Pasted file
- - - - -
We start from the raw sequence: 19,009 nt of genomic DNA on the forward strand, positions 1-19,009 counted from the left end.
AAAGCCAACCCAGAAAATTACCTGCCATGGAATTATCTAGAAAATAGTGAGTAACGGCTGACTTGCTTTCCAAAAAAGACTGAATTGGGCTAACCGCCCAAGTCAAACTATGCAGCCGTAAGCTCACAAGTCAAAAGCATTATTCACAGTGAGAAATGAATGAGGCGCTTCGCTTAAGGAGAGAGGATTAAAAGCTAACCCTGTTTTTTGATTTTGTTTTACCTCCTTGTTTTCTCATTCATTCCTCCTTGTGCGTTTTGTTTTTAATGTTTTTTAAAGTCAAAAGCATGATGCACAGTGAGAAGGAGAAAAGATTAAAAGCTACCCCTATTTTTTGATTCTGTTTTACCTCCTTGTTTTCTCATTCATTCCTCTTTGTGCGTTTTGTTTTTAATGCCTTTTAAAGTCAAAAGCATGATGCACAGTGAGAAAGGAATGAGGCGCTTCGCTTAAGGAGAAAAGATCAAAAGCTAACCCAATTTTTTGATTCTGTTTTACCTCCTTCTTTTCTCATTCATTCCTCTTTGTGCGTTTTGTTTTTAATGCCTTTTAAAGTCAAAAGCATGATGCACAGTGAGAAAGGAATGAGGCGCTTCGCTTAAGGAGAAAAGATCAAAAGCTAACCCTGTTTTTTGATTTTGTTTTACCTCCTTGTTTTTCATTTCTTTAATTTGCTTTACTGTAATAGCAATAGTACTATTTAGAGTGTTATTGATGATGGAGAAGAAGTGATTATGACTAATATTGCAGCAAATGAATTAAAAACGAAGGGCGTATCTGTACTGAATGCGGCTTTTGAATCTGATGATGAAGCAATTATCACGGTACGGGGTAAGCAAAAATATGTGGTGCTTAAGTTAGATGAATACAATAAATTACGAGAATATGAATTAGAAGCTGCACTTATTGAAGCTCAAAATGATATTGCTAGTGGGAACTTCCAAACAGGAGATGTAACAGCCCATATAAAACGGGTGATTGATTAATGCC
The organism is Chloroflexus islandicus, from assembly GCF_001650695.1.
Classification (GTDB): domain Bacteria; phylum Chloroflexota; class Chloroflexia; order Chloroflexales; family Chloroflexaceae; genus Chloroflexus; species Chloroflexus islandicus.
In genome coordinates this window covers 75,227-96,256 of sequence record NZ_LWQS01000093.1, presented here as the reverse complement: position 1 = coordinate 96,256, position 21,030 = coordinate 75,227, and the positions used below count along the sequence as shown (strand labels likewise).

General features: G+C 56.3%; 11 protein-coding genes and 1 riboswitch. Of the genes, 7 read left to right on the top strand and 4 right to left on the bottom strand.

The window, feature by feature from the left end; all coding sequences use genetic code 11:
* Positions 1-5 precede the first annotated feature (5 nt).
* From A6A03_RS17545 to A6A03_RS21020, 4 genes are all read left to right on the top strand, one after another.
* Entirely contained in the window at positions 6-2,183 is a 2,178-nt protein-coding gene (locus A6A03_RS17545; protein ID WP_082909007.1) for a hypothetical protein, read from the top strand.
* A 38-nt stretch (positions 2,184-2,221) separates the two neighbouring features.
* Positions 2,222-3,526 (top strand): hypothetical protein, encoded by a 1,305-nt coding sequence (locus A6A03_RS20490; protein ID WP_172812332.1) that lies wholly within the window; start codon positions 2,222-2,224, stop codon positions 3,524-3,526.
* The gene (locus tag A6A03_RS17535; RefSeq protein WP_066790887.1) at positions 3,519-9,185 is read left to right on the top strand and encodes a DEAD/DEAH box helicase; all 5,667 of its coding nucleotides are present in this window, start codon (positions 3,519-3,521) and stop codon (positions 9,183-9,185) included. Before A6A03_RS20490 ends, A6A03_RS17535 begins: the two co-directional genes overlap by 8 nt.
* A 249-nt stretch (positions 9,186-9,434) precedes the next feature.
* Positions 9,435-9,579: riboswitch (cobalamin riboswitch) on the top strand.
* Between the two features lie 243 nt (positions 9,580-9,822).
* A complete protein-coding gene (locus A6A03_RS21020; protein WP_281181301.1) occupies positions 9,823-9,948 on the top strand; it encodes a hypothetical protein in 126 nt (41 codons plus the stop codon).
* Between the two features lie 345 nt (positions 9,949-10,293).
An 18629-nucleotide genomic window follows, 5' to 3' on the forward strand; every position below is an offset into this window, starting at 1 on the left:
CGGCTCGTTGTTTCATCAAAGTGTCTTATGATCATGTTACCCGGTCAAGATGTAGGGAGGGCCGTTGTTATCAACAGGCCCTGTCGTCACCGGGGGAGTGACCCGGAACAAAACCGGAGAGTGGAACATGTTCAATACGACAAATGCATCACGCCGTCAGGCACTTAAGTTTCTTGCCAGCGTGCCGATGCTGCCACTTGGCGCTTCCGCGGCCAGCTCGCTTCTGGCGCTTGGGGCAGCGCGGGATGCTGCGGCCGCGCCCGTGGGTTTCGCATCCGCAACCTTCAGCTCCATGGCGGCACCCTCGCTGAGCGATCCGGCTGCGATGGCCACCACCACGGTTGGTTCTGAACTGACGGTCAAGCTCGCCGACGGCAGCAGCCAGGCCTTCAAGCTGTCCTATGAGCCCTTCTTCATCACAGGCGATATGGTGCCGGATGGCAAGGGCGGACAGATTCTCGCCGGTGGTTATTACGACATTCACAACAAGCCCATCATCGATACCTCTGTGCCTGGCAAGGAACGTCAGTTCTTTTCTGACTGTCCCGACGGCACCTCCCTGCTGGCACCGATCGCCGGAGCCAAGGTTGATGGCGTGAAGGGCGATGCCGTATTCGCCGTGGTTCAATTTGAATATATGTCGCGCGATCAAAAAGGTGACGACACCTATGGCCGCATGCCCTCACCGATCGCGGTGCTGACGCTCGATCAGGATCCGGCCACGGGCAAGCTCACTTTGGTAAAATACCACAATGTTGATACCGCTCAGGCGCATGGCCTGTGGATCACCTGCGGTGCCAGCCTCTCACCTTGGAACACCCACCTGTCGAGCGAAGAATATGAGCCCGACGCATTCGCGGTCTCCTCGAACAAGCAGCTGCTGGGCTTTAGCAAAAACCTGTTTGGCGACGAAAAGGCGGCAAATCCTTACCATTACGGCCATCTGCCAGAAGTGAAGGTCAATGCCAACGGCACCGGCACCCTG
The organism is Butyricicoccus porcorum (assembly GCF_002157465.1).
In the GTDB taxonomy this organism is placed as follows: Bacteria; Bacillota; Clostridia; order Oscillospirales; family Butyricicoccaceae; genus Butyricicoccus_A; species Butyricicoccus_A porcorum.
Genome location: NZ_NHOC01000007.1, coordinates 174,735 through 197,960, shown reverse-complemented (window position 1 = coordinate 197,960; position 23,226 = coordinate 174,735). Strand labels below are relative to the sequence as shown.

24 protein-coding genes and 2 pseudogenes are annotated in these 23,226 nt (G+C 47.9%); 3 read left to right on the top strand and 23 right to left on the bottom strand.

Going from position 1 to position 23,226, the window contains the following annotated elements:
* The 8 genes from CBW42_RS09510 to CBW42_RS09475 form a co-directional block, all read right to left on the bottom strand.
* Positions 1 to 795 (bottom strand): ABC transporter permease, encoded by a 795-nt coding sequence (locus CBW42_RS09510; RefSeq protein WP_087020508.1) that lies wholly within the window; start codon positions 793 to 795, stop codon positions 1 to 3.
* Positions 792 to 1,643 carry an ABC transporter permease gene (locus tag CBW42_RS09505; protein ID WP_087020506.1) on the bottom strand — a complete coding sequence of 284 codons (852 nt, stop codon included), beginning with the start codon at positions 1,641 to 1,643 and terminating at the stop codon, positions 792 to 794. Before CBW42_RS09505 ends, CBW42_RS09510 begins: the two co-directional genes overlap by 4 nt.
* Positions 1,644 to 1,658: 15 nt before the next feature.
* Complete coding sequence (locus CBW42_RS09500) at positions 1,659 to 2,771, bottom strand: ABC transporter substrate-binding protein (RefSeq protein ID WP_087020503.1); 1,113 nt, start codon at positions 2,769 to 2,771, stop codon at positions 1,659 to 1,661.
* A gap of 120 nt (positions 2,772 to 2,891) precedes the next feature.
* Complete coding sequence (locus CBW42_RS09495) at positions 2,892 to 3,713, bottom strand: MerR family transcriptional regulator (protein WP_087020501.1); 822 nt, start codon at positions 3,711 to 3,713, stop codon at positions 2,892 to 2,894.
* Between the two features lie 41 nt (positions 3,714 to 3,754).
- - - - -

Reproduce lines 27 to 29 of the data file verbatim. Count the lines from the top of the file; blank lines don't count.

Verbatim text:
* Positions 1 to 795 (bottom strand): ABC transporter permease, encoded by a 795-nt coding sequence (locus CBW42_RS09510; RefSeq protein WP_087020508.1) that lies wholly within the window; start codon positions 793 to 795, stop codon positions 1 to 3.
* Positions 792 to 1,643 carry an ABC transporter permease gene (locus tag CBW42_RS09505; protein ID WP_087020506.1) on the bottom strand — a complete coding sequence of 284 codons (852 nt, stop codon included), beginning with the start codon at positions 1,641 to 1,643 and terminating at the stop codon, positions 792 to 794. Before CBW42_RS09505 ends, CBW42_RS09510 begins: the two co-directional genes overlap by 4 nt.
* Positions 1,644 to 1,658: 15 nt before the next feature.